Meth Addiction – Saving Kids by Saving Moms

In Utah, 58% percent of women who sought out drug treatment had children living with them at home.

Women of childbearing age are the biggest users of meth, and they don’t fit in well with our stereotypical perception of the typical meth addict. Moms are on meth, and unless we reduce the scale of this meth epidemic, the repercussions in a generation to come, when these meth-mom raised kids grow up, will be tragic.

Getting mothers into treatment saves everyone money. The cost to jail a meth using woman in Utah is $25 700 and if that woman has kids that need to be placed into foster care, the cost increases by $33 000, per year, per child.

In contrast, the cost to treat a meth using mom is $3500 per year, and in most cases, kids can safely remain in the home with their moms. Treatment beats incarceration hands down. It benefits society, it helps women beat terrible addictions, and it saves kids from an institutional upbringing.

Getting a meth using women into treatment is always the right thing to do.

Wondering if a woman you know is struggling with meth?

Be concerned if you witness symptoms of meth abuse, such as:

  • Hyperactivity
  • Erratic sleep patterns
  • Irritability
  • Isolation from friends and family
  • Mood changes (includes hostility, abusive behavior, depression)
  • Loss of appetite and weight loss
  • Lack of interest in normal activities
  • Poor judgment

For more information visit the government’s meth information resources.

How to know if you need rehab… try to quit!

I don’t think that everyone needs rehab, but I know that a lot of people do, I and I was one of those people…twice! But I do think that people should try to quit on their own if at all possible. If you can’t it tells you a lot about the strength of your addiction, and ultimately helps to get you sober.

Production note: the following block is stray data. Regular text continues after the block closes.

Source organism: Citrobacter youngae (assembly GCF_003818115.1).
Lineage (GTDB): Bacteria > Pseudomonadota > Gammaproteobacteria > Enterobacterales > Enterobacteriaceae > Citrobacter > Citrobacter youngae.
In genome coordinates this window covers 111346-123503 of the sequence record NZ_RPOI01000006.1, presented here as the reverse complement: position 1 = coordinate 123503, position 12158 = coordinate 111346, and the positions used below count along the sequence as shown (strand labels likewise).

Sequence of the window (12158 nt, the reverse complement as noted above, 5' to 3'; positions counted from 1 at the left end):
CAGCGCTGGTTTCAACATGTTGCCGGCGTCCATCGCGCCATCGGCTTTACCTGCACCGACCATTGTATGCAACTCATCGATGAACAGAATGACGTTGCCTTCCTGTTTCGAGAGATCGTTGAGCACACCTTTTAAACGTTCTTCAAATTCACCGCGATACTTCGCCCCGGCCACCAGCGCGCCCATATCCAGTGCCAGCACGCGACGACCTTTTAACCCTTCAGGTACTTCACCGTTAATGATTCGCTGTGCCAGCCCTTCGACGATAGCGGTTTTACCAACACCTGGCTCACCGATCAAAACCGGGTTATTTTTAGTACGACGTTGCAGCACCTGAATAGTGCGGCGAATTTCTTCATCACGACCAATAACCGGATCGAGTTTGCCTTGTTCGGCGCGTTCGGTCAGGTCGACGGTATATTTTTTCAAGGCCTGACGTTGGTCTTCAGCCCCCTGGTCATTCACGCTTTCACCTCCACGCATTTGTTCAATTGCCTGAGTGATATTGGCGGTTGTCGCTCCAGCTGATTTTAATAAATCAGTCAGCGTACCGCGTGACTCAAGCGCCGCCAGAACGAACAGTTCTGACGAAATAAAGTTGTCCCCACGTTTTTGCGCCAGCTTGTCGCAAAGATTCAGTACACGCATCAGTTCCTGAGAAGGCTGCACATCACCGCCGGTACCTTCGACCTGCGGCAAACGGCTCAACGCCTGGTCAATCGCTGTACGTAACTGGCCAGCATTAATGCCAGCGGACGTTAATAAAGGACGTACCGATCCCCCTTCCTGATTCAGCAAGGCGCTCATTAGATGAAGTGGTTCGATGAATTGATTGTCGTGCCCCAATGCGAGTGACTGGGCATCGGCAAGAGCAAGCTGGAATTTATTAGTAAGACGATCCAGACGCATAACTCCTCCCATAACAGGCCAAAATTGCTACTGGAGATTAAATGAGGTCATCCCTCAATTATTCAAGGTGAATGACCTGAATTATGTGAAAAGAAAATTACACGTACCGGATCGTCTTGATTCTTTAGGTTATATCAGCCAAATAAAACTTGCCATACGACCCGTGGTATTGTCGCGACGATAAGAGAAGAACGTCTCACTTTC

So how do you start?

Step one…try to stop on your own!

If you know you have a substance abuse problem, but aren’t sure just how bad things really are, there’s one great way to find out…try to stop. A lot of people with alcohol and drug abuse problems just get tired of the consequences of their use, and the lack of enjoyment that so often comes with prolonged abuse, and want to make a change…and a lot of people can. It won’t be easy, and you will need to be committed, need to have a plan for sober activities, and need to set a goal of a certain period of sobriety; but if you can quit for a month or more, you’ll find every further day just a little bit easier, and you’ll have avoided what will have proven to be an unnecessary period of rehab.

For anyone who has developed an addiction or physical dependency to drugs or alcohol, cold turkey willpower is rarely enough; but if you find that even making your best personal efforts to quit alone doesn’t work, you still may not need to enter into a residential treatment program.

Step 2, get help, but stay at home

The next step up in therapeutic intensity is outpatient drug treatment. Available options include participation in Alcoholics or Narcotics Anonymous, finding a local community peer support group, or meeting with a therapist or psychologist once or more a week. Sometimes just getting some professional advice and some professional assistance in relapse prevention gives you enough of a boost to allow for sobriety and prolonged abstinence; and millions find the fellowship and support of 12 steps meeting such as AA or NA an effective path to a better life without abuse. If that doesn’t work…

Step 3, last stop…quit messing around and get into rehab

If you try to quit on your own, and you try some form of outpatient therapy, and still you cannot control your use behaviors; you at this point need to start considering the benefits of prolonged and residential therapy at a drug or alcohol rehab. For people with serious and long lasting addictions histories, for people with a limited sober support network and for people with a dual diagnosis, little else seems to offer much promise. A drug and alcohol rehab offers the most intensive therapies, an enforced period of clarity inducing sobriety, and enough nutritional and health programming to get you feeling a lot better before the month is through.

Rehab is expensive, and better private rehabs can charge up to $20 000 or more per month, but if nothing else has worked for you, you have two real options, either pay the money, or keep abusing drugs or alcohol! Rehab is expensive, it does require of you to take leave from work and family, and it certainly does disrupt your life; but when an addiction has reached the point where nothing else seems to help, its time to forget about your external responsibilities, to forget about the costs, and to concentrate on getting healthier.

I’ve done the three steps to sobriety myself